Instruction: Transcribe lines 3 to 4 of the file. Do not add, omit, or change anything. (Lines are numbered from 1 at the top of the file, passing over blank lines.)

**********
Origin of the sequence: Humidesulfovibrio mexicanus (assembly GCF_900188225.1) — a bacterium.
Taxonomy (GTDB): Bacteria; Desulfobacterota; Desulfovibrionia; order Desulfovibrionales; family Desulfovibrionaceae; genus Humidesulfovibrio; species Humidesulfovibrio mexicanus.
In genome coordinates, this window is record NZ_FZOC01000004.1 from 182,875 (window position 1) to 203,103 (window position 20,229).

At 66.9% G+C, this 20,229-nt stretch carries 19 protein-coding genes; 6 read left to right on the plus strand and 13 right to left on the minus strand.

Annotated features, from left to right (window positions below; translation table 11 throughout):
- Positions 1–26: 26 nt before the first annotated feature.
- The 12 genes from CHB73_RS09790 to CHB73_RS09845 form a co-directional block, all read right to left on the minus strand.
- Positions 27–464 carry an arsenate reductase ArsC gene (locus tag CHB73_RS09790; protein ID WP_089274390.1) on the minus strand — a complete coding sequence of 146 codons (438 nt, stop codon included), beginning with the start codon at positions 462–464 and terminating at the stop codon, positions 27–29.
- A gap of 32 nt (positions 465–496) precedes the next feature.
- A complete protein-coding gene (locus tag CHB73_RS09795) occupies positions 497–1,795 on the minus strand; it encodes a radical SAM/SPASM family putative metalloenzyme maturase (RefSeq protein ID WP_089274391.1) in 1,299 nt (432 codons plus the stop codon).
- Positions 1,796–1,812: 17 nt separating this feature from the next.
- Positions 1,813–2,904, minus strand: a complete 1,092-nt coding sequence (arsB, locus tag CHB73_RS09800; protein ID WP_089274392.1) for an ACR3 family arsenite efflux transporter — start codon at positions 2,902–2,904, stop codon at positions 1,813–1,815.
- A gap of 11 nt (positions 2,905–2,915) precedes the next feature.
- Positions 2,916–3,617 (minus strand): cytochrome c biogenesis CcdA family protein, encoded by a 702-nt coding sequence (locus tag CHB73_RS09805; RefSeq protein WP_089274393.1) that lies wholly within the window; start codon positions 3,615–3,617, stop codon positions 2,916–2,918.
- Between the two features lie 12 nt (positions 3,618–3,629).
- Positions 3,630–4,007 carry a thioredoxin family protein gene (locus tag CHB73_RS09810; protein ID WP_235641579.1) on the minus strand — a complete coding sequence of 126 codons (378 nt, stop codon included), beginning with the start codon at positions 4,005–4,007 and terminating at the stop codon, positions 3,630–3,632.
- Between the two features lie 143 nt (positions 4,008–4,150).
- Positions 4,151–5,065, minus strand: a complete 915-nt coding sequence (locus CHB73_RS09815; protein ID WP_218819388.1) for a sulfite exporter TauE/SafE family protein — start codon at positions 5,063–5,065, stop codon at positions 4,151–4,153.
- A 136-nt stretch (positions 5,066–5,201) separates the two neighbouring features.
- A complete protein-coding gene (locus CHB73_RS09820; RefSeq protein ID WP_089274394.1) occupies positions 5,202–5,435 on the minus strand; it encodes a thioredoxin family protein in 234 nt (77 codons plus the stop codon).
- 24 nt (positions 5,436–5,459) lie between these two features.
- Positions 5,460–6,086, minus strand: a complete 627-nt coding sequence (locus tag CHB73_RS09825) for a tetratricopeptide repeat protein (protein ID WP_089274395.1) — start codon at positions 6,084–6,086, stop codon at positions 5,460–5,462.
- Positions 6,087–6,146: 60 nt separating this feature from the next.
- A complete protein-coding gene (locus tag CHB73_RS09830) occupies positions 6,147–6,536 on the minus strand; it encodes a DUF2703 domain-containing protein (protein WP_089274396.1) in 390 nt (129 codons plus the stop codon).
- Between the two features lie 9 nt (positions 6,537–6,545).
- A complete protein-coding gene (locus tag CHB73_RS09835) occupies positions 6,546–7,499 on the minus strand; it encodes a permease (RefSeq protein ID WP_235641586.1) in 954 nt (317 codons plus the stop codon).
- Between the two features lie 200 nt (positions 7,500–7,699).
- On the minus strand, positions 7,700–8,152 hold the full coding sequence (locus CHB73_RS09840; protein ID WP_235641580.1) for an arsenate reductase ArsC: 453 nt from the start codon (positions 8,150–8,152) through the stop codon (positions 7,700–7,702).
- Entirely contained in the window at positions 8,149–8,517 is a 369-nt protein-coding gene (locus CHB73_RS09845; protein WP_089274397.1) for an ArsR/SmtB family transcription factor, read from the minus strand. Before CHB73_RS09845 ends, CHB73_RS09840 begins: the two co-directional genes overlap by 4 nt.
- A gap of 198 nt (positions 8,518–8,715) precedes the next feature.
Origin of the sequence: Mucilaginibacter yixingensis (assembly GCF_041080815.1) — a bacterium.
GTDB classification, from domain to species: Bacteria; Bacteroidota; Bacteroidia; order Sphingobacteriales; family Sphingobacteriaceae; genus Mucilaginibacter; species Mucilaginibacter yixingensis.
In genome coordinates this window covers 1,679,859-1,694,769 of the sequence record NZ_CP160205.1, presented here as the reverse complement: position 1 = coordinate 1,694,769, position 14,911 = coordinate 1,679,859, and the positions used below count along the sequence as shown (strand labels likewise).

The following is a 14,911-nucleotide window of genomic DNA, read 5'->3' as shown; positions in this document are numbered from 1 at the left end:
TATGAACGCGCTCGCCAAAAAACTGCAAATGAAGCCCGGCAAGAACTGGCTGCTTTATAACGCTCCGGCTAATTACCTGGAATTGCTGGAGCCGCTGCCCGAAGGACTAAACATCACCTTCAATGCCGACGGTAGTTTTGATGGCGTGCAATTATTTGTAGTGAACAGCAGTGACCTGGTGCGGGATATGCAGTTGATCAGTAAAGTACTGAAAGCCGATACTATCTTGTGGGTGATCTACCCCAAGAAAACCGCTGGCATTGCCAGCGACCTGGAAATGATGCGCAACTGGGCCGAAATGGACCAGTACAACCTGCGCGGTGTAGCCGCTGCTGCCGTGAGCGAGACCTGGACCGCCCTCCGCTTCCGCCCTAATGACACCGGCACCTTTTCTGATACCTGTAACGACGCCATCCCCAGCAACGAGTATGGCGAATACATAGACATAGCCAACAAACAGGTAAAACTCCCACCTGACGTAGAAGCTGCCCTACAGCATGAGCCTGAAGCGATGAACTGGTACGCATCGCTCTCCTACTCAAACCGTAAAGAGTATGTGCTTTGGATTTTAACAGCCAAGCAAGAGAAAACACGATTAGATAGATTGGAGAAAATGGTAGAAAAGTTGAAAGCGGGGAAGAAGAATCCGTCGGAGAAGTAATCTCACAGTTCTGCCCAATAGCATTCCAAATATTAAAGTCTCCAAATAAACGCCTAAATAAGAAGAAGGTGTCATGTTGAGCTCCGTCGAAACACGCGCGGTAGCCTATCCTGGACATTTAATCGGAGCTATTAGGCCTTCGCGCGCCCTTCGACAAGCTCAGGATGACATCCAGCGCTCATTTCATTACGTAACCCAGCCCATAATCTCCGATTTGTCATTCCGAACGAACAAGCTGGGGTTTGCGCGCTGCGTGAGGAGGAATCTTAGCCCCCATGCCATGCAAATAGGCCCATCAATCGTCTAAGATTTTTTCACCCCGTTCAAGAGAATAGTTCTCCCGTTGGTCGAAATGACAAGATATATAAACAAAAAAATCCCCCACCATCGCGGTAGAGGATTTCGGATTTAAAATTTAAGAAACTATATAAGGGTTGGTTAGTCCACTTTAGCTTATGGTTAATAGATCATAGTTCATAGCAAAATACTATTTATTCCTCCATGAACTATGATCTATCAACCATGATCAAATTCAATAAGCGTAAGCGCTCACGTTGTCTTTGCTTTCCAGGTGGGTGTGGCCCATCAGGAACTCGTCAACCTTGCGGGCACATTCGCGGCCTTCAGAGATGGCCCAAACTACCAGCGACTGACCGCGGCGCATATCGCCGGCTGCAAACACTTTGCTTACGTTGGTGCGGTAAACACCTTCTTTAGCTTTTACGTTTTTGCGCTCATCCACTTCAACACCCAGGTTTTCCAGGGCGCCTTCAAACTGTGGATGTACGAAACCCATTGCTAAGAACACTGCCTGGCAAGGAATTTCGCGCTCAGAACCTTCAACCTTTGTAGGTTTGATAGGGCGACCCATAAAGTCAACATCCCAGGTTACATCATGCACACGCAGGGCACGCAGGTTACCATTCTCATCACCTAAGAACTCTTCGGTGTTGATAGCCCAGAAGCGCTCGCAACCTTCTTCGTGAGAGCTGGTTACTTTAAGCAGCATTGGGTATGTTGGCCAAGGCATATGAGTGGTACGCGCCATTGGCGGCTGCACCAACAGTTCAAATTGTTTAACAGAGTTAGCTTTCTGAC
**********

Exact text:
In genome coordinates, this window is record NZ_FZOC01000004.1 from 182,875 (window position 1) to 203,103 (window position 20,229).

At 66.9% G+C, this 20,229-nt stretch carries 19 protein-coding genes; 6 read left to right on the plus strand and 13 right to left on the minus strand.